If you see a turtle on a fencepost, there are a lot of things you don’t know about the situation. One thing you know for sure is that he didn’t get there by himself.
None of us gets anyplace worth going without the assistance of partners on the journey.
As I look back over my forty years of “church work” I remember the faces of hundreds who have been my partners. Hundreds, even thousands, have partnered in ways I don’t remember. But they partnered nonetheless.
There are two places you should never send your partners. One is “under the bus.” The other is “hung out to dry.”
If you find yourself on top of the fencepost, in a position of leadership, you got there one of two ways. You either stood on the shoulders of those who boosted you willingly or you stepped on those who were unfortunate enough to get in your way.
One of the greatest measures of leadership is how you treat your team. Great leaders take the blame when things go wrong and share the credit when things go right.
One of the greatest measures of leadership is how you treat your team. Click To Tweet
As I think of applications of this, at least four principles come to mind:
- Your team does not exist to help you succeed personally. If you succeed at the expense of your team, it is a cheap measure of success. When I hear of another casualty of an “underperforming” staff member, it makes me wonder about the leadership capacity of the person on the fencepost. It also makes me wonder what metrics are being used to measure success.
- Team members will be loyal to leaders who are loyal to the team. Someone is more likely to willingly give you a boost up on the fencepost if they believe that you will reach down and pull them up behind you. They will run through a wall for you if they believe you would run through a wall for them.
- A culture of integrity, innovation, and movement cannot coexist with a culture of fear. Leadership guru Peter Drucker said, “Culture eats strategy for breakfast.” I recently heard a successful CEO describe the conversation he has with his employees. He told them, “We are honest here. If you mess up, you might get yelled at. But you never have to worry about losing your job. So, don’t be afraid to mess up.” I don’t know that I want to get yelled at, but I’ll run the risk of a colossal failure while making an attempt at something amazing if I am working in a fearless culture.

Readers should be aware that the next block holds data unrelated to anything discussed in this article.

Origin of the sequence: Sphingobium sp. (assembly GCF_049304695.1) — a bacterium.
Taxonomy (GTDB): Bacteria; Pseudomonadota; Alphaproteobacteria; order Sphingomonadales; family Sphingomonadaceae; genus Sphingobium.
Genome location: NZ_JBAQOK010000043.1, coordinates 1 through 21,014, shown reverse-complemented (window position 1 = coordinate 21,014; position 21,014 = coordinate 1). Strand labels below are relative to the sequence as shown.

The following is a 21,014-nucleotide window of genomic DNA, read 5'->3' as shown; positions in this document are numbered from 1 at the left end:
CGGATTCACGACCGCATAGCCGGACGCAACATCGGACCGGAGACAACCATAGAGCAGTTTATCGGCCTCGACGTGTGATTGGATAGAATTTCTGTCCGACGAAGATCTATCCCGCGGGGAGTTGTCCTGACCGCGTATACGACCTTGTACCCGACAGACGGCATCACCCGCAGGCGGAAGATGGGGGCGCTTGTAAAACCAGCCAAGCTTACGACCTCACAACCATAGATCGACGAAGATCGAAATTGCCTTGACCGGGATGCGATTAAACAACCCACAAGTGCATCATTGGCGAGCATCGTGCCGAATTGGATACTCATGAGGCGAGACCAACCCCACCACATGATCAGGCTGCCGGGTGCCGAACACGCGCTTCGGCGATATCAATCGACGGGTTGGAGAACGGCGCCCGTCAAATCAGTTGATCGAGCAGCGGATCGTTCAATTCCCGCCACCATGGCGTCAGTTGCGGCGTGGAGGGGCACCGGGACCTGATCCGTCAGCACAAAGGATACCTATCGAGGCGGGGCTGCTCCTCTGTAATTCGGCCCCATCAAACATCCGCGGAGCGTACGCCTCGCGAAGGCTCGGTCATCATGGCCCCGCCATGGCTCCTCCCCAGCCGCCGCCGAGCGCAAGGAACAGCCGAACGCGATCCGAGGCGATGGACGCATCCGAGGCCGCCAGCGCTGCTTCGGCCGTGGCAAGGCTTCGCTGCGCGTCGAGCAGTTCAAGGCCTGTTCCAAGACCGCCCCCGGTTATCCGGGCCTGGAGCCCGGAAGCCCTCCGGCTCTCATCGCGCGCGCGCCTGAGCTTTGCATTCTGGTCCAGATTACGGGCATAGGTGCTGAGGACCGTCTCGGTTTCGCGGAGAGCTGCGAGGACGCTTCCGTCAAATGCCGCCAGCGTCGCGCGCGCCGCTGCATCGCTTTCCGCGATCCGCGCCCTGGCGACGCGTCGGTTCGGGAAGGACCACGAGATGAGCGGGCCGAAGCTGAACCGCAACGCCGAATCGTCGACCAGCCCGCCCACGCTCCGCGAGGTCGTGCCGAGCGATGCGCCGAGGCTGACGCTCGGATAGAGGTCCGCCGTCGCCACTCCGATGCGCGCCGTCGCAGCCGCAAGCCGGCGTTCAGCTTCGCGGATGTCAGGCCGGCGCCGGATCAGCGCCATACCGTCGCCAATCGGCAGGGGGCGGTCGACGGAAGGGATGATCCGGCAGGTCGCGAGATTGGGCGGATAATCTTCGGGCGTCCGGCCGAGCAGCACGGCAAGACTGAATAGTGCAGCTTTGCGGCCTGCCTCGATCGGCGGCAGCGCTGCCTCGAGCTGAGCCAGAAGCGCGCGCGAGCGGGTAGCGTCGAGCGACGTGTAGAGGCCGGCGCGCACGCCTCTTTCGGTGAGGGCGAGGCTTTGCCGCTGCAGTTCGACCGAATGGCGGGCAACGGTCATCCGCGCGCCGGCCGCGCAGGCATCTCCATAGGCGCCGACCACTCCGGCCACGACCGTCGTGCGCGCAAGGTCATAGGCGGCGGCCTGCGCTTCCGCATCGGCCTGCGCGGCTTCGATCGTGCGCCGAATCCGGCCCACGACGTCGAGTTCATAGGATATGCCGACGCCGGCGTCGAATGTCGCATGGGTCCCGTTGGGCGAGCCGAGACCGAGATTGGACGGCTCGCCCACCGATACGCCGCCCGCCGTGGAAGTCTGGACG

- The customer is not right when he disrespects your team. Stephen Covey said you should treat your employees the way you expect them to treat your best customers/clients. Problems with the team should be addressed in private with the team. Never give anyone the idea that he can play the members of your team against each other for personal gain.
Those people who have helped you get on the fencepost will continue to do so when they hear you give the team credit for your success and when they hear you take responsibility for their failure.
Jesus said to His team, “A new command I give you: Love one another. As I have loved you, so you must love one another. By this everyone will know that you are my disciples, if you love one another.” (John 13:34-35)
It is worth it all to hear Him say, “Well done!’